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What to expect from inspections

Rob Hargreaves, Information Services Manager, Skills for Care

Rob Hargreaves, Information Services Manager, Skills for Care shares what providers need to know about the new approach to inspection.

It’s now three years since the Care Quality Commission (CQC) started talking about a new approach to inspection, 18-months since they published the Single Assessment Framework, and 3-months since the Single Assessment Framework began to be rolled out. We’ve had plenty of warning, but do we know what is needed?

The introduction of the Single Assessment Framework represents the biggest change to inspection processes in almost a decade. There have been a few bumps along the way, including delays that pushed back initial roll out, but the old inspection process will now be replaced by February 2024.

To guide or not to guide?

Whilst the CQC gave significant advance notice of what regulated providers would need to demonstrate to achieve the 34 new Quality Statements, guidance has been a long time coming. As the CQC remains non-prescriptive, we never expected them to offer a “step-by-step” guide to achieving ‘Good’ or ‘Outstanding’ that some providers might crave for, but their online guidance is a helping hand.

Based on feedback around the introduction of the earlier Key Lines of Enquiry inspection model, Skills for Care recognised a need to support providers on what the CQC might be looking for that goes beyond their online guidance.

This led to the creation of our ‘Good’ and ‘Outstanding’ care range of resources, which now includes guides, tools, seminars, eLearning modules, checklists, and action plan templates.

Something new

The Single Assessment Framework represents an evolution of CQC inspection, both in terms of process and what inspectors will be looking at. If you’ve been through an inspection previously, the experience will not be radically different, but you’ll need to evidence some things that have previously not featured.

Think about what evidence you currently have to demonstrate to the CQC around the following: workforce wellbeing, how you promote equality, diversity, and inclusion in the staff team, how you ensure equity of outcomes and experience, and how you empower people to speak up.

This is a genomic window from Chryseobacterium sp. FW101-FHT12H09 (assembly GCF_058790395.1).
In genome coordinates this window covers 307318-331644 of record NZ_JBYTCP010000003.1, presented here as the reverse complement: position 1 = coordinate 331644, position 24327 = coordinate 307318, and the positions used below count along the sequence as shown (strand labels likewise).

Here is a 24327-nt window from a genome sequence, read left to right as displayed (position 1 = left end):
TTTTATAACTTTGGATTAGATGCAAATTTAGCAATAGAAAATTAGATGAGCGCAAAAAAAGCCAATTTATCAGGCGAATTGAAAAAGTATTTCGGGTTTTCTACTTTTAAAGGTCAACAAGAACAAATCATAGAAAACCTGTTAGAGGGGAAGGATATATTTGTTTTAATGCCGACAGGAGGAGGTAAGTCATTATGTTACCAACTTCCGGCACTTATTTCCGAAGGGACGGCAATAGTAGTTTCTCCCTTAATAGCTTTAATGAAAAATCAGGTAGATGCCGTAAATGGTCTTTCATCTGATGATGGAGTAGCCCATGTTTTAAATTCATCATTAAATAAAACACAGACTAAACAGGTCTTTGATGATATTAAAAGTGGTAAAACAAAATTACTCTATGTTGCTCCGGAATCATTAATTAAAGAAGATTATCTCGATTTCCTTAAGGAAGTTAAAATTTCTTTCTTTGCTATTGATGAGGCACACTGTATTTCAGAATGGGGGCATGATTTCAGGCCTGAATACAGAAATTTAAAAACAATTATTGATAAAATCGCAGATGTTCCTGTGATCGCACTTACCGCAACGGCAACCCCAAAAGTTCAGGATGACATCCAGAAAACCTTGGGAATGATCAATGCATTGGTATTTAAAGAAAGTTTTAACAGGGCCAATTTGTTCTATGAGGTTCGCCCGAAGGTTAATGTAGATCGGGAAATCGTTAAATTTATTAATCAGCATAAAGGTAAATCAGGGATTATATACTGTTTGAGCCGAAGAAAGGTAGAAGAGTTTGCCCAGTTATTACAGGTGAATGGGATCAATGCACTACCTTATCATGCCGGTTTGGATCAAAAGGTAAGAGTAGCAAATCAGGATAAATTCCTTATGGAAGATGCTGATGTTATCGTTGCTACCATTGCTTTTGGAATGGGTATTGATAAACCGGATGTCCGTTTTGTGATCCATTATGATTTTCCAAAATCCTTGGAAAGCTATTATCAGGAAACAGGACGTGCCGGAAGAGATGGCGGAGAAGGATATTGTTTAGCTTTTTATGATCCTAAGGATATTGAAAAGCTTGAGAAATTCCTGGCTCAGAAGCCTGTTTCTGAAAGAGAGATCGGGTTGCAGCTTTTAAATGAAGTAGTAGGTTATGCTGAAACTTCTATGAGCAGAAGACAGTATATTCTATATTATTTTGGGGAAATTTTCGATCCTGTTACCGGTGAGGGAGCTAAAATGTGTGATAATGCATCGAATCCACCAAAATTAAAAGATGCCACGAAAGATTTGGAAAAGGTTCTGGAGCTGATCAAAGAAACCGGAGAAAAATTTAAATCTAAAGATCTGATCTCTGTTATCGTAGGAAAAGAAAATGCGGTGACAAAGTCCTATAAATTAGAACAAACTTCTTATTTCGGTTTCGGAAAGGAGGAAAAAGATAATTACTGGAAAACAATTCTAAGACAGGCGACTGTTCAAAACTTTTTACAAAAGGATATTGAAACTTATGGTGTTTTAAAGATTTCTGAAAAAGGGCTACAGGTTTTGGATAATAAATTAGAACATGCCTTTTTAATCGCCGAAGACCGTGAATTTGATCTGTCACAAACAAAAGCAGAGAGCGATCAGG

If you’re brimming with confidence on these matters and can’t wait to share what you do with inspectors, you should be in a good place. If you have doubts, then Skills for Care’s newly-updated resources may help you to reflect on what might be needed.

Tooling up

Skills for Care’s GO Online: Inspection toolkit represents our own evolution of what providers wanted around CQC inspection.

Building upon earlier guidance and advice, the Inspection toolkit is a free online source of recommendations, practical examples and resources related to each part of the Single Assessment Framework, including trusted resources from scie, NICE, The Outstanding Society, and others.

Whether you’re looking for a short two-minute introduction to get your head around a particular Quality Statement, or you want to take a deep dive into what you could be doing to demonstrate compliance to the CQC, the Inspection toolkit is a regularly updated source of good and best practice.

Released in March 2023 to encourage providers to start gathering evidence for the Single Assessment Framework, over 15,000 users have begun using the Inspection toolkit to benefit their business. Access via www.skillsforcare.org.uk/inspect

A trusted companion

Skills for Care’s Good and Outstanding care guide has also received a major overhaul due to the new inspection changes.

Co-produced with The Outstanding Society for the first time, the guide showcases what you can do to embed the changes into your service. The guide acts as a companion to the Inspection toolkit, helping frontline managers and those tasked with ensuring the service meets CQC inspection understand what’s needed.

There’s insight into the practical ways you can discuss the changes with the people you support, other managers and your staff teams to tease out what you could evidence. You can learn more about how to develop expertise on each Quality Statement topic, strengthening skills at different levels across your workforce. For those involved in quality assurance, there’s downloadable checklists to use or embed into your own processes.

The Good and Outstanding care guide is exclusively available to Skills for Care’s Registered Manager Members as a free PDF resource.

Find out more about Membership via www.skillsforcare.org.uk/membership

Skillsforcare.org.uk

Kirsty

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